AGA IN ACTION
How to make feed safer?
Eating products of animal origin it is not only eating meat, fish, eggs or milk; it is also absorbing what the animals have themselves ingested. It is, therefore, useful to control the safety and quality of the feed given to the animals to prevent that hazardous substances enter into the food chain and affect human health.
Contaminated feed has often resulted in food of animal origin being recalled and/or destroyed with significant economic losses for the livestock industries and a negative impact on food security. This was, for instance, the case when in 2008 dioxin found in pork from Ireland exposed consumers to dioxin up to 2 000 times over the safety limits; in that case, economic losses to the sector were estimated at over 1 billion USD.
The global annual production of animal feed amounts to 720 million tonnes, with a value of approximately 300 billion USD. Economic interests at stake are huge: while the Codex Alimentarius indications are not binding for countries and industry, they are considered as a reference by the World Trade Organization in case of trade disputes.
The need to increase livestock production to meet the growing demand of food of animal origin worldwide has prompt the feed industry to use many newly available products deriving from the agro-industry (for instance biofuel production and processing). A thorough control of these news products is necessary to prevent new hazardous substances entering into the food chain through the animal feed with a potential negative impact on human health.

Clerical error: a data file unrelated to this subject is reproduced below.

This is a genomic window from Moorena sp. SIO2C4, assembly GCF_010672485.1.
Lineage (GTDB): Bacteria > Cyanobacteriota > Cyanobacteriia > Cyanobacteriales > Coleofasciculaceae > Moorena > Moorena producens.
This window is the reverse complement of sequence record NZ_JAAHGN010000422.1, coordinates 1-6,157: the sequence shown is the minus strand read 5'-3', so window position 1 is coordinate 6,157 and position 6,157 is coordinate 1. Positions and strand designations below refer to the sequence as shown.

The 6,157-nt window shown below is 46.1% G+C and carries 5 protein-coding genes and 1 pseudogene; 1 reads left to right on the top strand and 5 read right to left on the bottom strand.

Over 130 technical experts, senior governmental administrators and researches from 45 countries met in Berne (Switzerland) from 20 to 24 February 2012 to contribute to the overall efforts of ensuring that animal feeding is not harmful for human health. More specifically, the participants in the meeting of the recently re-established Ad-hoc Codex Inter-governmental Task Force on Animal Feeding worked to provide guidance on animal feed risk assessment at national level and on the prioritization of feed hazards. The work of the Codex Task Force, hosted by Switzerland, contributes to the international efforts to protect more efficaciously the human health from the risk arising from the presence of hazardous substances in animal feed and to ensure fair practices in the international trade in animal feed.
The new requirements on animal feed will eventually be inserted in the "Codex Alimentarius", the collection of food standards, guidelines and related texts such as codes of practices agreed at international level by the 185 members of the Codex Alimentarius Commission which was established in 1963 by the United Nations for the Food and Agriculture Organization (FAO) and World Health Organization (WHO).
The meeting in Berne was the sixth of the Task Force on Animal Feeding, which had previously developed the Codex Code of Practices on Good Animal Feeding, adopted by the Codex Alimentarius Commission in 2004.